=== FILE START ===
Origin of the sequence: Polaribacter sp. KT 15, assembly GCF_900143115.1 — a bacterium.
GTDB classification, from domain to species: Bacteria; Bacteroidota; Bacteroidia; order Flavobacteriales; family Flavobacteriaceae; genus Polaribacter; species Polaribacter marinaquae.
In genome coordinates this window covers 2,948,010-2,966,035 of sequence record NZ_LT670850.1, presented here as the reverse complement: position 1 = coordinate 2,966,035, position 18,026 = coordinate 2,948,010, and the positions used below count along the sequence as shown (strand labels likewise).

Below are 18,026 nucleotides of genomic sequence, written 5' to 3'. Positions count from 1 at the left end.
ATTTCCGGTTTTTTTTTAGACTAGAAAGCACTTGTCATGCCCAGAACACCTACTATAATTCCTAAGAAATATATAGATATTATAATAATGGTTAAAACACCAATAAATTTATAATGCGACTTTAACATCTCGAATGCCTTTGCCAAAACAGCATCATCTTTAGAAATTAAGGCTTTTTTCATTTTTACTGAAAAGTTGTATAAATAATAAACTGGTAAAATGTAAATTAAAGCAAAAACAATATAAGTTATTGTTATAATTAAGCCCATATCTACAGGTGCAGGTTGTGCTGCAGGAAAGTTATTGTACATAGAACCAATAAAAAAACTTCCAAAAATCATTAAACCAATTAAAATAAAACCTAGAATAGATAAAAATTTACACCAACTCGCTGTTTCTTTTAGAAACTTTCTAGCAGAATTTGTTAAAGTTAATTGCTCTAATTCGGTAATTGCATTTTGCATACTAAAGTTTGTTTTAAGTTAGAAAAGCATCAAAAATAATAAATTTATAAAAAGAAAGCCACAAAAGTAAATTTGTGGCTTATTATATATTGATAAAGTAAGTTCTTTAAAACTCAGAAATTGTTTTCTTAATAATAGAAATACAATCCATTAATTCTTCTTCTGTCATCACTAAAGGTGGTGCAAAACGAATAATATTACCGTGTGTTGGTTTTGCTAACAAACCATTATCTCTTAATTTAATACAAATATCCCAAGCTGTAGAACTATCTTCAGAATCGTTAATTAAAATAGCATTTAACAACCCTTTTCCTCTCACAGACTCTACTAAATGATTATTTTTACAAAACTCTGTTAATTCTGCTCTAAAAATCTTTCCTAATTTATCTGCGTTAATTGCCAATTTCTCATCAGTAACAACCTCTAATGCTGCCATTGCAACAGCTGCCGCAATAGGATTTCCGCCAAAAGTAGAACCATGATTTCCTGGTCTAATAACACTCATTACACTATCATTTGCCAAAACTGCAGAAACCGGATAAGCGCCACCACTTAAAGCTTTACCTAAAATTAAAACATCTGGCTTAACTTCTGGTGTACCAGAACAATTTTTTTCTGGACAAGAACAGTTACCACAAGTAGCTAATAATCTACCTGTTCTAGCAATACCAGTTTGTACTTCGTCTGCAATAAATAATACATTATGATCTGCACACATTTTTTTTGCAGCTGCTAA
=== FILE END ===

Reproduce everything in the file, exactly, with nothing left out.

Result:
Origin of the sequence: Polaribacter sp. KT 15, assembly GCF_900143115.1 — a bacterium.
GTDB classification, from domain to species: Bacteria; Bacteroidota; Bacteroidia; order Flavobacteriales; family Flavobacteriaceae; genus Polaribacter; species Polaribacter marinaquae.
In genome coordinates this window covers 2,948,010-2,966,035 of sequence record NZ_LT670850.1, presented here as the reverse complement: position 1 = coordinate 2,966,035, position 18,026 = coordinate 2,948,010, and the positions used below count along the sequence as shown (strand labels likewise).

Below are 18,026 nucleotides of genomic sequence, written 5' to 3'. Positions count from 1 at the left end.
ATTTCCGGTTTTTTTTTAGACTAGAAAGCACTTGTCATGCCCAGAACACCTACTATAATTCCTAAGAAATATATAGATATTATAATAATGGTTAAAACACCAATAAATTTATAATGCGACTTTAACATCTCGAATGCCTTTGCCAAAACAGCATCATCTTTAGAAATTAAGGCTTTTTTCATTTTTACTGAAAAGTTGTATAAATAATAAACTGGTAAAATGTAAATTAAAGCAAAAACAATATAAGTTATTGTTATAATTAAGCCCATATCTACAGGTGCAGGTTGTGCTGCAGGAAAGTTATTGTACATAGAACCAATAAAAAAACTTCCAAAAATCATTAAACCAATTAAAATAAAACCTAGAATAGATAAAAATTTACACCAACTCGCTGTTTCTTTTAGAAACTTTCTAGCAGAATTTGTTAAAGTTAATTGCTCTAATTCGGTAATTGCATTTTGCATACTAAAGTTTGTTTTAAGTTAGAAAAGCATCAAAAATAATAAATTTATAAAAAGAAAGCCACAAAAGTAAATTTGTGGCTTATTATATATTGATAAAGTAAGTTCTTTAAAACTCAGAAATTGTTTTCTTAATAATAGAAATACAATCCATTAATTCTTCTTCTGTCATCACTAAAGGTGGTGCAAAACGAATAATATTACCGTGTGTTGGTTTTGCTAACAAACCATTATCTCTTAATTTAATACAAATATCCCAAGCTGTAGAACTATCTTCAGAATCGTTAATTAAAATAGCATTTAACAACCCTTTTCCTCTCACAGACTCTACTAAATGATTATTTTTACAAAACTCTGTTAATTCTGCTCTAAAAATCTTTCCTAATTTATCTGCGTTAATTGCCAATTTCTCATCAGTAACAACCTCTAATGCTGCCATTGCAACAGCTGCCGCAATAGGATTTCCGCCAAAAGTAGAACCATGATTTCCTGGTCTAATAACACTCATTACACTATCATTTGCCAAAACTGCAGAAACCGGATAAGCGCCACCACTTAAAGCTTTACCTAAAATTAAAACATCTGGCTTAACTTCTGGTGTACCAGAACAATTTTTTTCTGGACAAGAACAGTTACCACAAGTAGCTAATAATCTACCTGTTCTAGCAATACCAGTTTGTACTTCGTCTGCAATAAATAATACATTATGATCTGCACACATTTTTTTTGCAGCTGCTAA